30 November 2020

Ippolito Nievo - writer and patriot

Risorgimento novel now seen as an overlooked classic

ppolito Nievo (above) fought with  Garibaldi in the cause of unification
Ippolito Nievo (above) fought with 
Garibaldi in the cause of unification
The writer Ippolito Nievo, whose posthumously published Confessions of an Italian is now considered the most important novel about the Risorgimento in Italian literature, was born on this day in 1831 in Padua.

Nievo, who was a passionate supporter of the move to unify Italy in the 19th century, drew inspiration from his participation in Giuseppe Garibaldi’s Spedizione dei Mille - the Expedition of the Thousand - which sought to achieve that goal.

He died for the cause at the age of just 29, perishing in a shipwreck while transporting important documents from Palermo to Naples.

His legacy was preserved in his most famous novel, in which the central character and narrator shares Nievo’s passions. Nievo completed the work in 1858 but it was not until 1867, six years after his death, that it found a publisher.

Nievo was born into comfortable circumstances.  His father was a prominent lawyer and magistrate in Padua and his mother the daughter of a Friulian countess.  Their home in Padua was the Palazzo Mocenigo Querini, a 16th century house overlooking Via Sant’Eufemia, close to the city centre. 

They also had use of his mother’s ancestral home, a castle in Colloredo di Montalbano, a hamlet just outside the city of Udine in Friuli-Venezia Giulia, and of the Palazzo Nievo in Mantua. 

Nievo was inspired by the political goals of revolutionary Giuseppe Mazzini
Nievo was inspired by the political goals
of revolutionary Giuseppe Mazzini
From 1832 to 1837, when Nievo was a small child, they lived in a house adjoining the Palazzo della Giustizia in Soave, about 60km (37 miles) from Padua, where his father was posted as a judge.  By the late 1840s, Nievo was becoming increasingly fascinated by the writings of Carlo Cattaneo and Giuseppe Mazzini, two of the central philosophical drivers of the Risorgimento.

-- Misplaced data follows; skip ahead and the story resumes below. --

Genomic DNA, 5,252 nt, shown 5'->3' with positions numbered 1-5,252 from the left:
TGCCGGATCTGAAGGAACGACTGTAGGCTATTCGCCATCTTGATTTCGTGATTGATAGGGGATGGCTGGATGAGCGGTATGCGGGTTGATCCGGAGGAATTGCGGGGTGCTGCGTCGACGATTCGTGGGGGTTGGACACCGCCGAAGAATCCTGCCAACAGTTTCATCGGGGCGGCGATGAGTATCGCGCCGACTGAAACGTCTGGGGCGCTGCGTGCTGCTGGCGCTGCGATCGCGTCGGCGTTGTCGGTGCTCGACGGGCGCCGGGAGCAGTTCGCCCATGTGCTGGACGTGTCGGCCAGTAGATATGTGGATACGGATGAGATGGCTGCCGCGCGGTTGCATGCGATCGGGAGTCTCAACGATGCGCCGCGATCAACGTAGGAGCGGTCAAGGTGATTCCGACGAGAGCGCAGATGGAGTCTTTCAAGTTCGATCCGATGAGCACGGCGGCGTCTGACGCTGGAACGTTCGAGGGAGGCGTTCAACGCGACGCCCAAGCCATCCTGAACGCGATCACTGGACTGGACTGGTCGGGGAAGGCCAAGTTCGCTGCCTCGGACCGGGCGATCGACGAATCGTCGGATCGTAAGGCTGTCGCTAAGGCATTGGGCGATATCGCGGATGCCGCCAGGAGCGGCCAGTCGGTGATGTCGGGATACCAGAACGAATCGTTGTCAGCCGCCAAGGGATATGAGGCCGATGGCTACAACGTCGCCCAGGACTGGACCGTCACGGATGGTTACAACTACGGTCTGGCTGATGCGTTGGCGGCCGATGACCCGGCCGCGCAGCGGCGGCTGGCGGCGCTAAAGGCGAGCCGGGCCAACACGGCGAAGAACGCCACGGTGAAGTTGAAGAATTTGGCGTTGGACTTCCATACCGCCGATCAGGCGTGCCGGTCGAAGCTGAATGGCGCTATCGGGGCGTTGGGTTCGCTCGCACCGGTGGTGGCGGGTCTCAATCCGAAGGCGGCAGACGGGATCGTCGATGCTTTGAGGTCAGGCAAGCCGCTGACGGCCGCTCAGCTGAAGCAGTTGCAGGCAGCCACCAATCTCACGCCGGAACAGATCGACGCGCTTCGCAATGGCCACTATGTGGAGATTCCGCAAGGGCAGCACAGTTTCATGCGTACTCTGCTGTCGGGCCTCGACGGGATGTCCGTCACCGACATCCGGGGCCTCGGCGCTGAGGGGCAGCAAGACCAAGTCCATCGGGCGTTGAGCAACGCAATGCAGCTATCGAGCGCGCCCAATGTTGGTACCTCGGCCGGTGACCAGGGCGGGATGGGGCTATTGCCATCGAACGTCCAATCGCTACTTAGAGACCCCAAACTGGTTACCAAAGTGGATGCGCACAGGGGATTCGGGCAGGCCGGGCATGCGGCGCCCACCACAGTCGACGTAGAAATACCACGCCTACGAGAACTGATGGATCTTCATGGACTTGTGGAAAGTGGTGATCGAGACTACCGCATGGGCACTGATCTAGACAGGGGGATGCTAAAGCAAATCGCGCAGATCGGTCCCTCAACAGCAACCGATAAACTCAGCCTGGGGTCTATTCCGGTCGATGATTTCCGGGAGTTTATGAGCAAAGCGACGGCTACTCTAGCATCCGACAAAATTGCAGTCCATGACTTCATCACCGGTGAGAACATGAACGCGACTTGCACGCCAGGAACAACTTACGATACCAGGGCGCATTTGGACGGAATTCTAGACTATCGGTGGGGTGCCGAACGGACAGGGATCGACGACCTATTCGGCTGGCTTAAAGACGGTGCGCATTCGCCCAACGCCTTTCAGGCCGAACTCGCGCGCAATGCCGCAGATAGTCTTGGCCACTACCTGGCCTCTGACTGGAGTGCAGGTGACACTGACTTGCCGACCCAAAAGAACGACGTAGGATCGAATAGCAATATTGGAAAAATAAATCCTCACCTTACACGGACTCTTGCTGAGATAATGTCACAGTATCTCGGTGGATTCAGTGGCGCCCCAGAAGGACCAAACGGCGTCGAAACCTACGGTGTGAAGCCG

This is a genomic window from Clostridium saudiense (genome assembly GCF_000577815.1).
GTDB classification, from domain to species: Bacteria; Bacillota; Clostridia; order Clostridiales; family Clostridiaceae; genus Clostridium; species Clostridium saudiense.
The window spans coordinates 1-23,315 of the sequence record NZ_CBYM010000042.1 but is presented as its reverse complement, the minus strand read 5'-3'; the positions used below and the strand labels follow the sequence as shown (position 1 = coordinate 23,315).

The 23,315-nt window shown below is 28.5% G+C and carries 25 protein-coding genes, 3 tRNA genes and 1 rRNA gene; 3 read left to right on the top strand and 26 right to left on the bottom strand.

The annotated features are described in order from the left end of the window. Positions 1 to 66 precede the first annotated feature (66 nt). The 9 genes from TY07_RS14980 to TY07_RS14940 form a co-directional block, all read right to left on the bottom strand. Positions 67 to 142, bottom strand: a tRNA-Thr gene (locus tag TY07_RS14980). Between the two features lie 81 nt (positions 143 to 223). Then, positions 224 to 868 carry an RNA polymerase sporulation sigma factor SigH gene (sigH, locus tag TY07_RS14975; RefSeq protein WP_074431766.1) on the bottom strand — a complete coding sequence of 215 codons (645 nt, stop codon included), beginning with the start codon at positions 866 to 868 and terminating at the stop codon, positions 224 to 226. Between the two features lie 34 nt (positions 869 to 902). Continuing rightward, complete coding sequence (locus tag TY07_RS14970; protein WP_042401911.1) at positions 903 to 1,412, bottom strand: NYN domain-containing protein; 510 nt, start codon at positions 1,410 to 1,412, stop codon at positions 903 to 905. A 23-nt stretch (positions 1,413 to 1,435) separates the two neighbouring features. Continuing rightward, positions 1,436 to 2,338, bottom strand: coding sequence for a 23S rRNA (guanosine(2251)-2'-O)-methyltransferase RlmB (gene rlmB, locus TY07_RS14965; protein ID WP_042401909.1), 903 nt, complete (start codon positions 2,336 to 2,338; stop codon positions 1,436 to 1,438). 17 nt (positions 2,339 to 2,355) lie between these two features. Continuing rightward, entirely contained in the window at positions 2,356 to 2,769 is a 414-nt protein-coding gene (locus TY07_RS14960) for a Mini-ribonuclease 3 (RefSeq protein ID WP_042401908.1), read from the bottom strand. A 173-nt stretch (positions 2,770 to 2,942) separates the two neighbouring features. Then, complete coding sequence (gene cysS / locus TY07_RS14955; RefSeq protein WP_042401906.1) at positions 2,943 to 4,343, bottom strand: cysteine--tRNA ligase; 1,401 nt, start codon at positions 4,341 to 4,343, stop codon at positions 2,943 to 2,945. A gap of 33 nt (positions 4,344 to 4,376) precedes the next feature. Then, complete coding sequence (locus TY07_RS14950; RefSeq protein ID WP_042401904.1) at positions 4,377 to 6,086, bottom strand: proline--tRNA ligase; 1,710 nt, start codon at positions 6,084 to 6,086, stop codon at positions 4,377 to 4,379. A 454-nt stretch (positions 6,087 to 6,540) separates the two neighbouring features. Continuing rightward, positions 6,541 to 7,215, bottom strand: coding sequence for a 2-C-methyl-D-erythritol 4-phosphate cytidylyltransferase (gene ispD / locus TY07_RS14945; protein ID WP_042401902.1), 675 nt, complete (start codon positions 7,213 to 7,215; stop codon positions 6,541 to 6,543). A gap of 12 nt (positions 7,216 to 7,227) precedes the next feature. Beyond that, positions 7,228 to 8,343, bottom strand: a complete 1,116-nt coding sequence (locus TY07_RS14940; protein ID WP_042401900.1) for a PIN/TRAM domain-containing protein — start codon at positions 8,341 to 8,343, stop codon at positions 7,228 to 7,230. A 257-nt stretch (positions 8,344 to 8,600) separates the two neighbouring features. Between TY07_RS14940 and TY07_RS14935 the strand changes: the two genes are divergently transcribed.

He is thought to have taken part in a failed uprising in Mantua in 1848, a year marked by a series of insurrections inspired by Italian nationalists seeking to overthrow the Austian grip on the north of the country.  He had been inspired by conversations with his maternal grandfather, Carlo Marin, who had been a prominent official of the Venetian Republic when it fell to the Austrians in 1797.

Nievo refused to follow his father into the law as he felt it would imply submission to the Austrian government and instead pursued a career in journalism.

His political activity intensified in the late 1850s, when he joined Garibaldi’s Cacciatori delle Alpi, a brigade of volunteers fighting to liberate Lombardy, and then participated in the Expedition of the Thousand, given the number 690 in the list of 1,000 patriots.

Nievo embarked in Genoa on 5 May, 1860 setting sail for Sicily. After distinguishing himself in the battle of Calatafimi and in Palermo, he was promoted to colonel and took on administrative assignments, at the same time keeping diaries that served as a chronicle of events. 

It was in this role that he was tasked with bringing back from Sicily all the administrative documents and receipts from the expedition’s expenses. He boarded the steamship Ercole along with other members of the military administration to travel from Palermo to Naples, but during the night between March 4 and 5, 1861, the vessel ran into difficulties off the coast of Sorrento, almost within view of the Bay of Naples, and sank.  There were no survivors.